It is one of the biggest social reforms of the decade in Germany, one of the most emblematic for Chancellor Olaf Scholz. Citizen’s allowance (Burgergeld) must make us forget a great trauma of its political formation, the Social Democratic Party (SPD): the labor market reforms adopted between 2002 and 2005 by the last SPD chancellor, Gerhard Schröder. This is a major overhaul of the aid and compensation system for the long-term unemployed. The text was adopted by the government coalition on Wednesday, September 14, and should, in principle, after passing through Parliament, come into force in early 2023.
The new law definitively buries the so-called “Hartz IV” system, the most famous and hated of the reforms of the Schröder era. It was she who had deeply divided the SPD from 2005, by reducing the duration of unemployment benefit to twelve months, after which the unemployed person only receives a flat-rate social minimum, disconnected from his previous income, regardless of the length of his career.
Today, Hartz IV amounts to 449 euros per month for a single adult or a single parent without activity. “Reasonable” rent and heating costs are also covered, as well as health insurance. But the allowance can be reduced if the household has savings or receives additional income.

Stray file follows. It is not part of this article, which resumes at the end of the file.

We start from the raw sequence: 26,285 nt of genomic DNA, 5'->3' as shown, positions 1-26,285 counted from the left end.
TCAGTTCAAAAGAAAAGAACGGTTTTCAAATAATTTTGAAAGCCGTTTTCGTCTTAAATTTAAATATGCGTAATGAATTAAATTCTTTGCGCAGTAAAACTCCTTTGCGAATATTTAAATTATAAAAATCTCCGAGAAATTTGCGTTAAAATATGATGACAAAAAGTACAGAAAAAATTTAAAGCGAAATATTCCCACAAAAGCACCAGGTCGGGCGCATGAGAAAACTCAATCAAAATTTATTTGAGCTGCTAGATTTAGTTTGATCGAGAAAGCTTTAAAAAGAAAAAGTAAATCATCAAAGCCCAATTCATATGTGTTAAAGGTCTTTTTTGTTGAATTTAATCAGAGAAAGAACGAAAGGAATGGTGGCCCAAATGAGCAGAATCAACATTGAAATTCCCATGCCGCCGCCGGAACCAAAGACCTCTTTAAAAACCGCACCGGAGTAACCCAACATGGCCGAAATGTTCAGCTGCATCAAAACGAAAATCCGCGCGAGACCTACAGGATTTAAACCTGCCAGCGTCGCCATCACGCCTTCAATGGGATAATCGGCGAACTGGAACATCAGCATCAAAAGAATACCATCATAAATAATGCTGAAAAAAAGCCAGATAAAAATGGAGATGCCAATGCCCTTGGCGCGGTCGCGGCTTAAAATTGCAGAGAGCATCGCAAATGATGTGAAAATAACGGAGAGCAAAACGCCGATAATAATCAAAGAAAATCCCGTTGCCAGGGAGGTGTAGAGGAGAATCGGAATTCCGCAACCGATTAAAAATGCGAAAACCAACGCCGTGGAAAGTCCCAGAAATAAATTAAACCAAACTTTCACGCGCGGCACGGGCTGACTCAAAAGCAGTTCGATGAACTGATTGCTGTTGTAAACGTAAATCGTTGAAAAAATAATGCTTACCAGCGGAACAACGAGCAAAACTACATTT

“Encourage and demand”
It is the finicky examination of the household’s resources, and especially the financial sanctions in the event of non-respect of the obligations vis-à-vis the employment agency – such as that of accepting all jobs deemed “reasonable”. » or having to move in the event of overpriced accommodation – which are widely considered to be humiliating for recipients. The term “Hartz IV” has come into common parlance as a synonym for sanctioned poverty. It is this aspect of the system that the new reform is attacking. In addition to a revaluation of the allowance to 502 euros per month for a single adult and a faster adjustment to inflation, the system of sanctions will be lightened.
The question of whether to sanction the unemployed in the event of non-cooperation with the employment agency is one of the most discussed points of the reform, in recent months, within the tripartite government coalition (Social Democrats, Greens and Liberal Democrats of the FDP). The Greens defended the principle of the complete abolition of sanctions, which would have made the citizens’ allowance a quasi-equivalent to the universal income. This point was ultimately not retained, the Liberals having refused this “pass through the back door” to a universal income paid without job search conditions, at a time when one in two companies is struggling to recruit in Germany.
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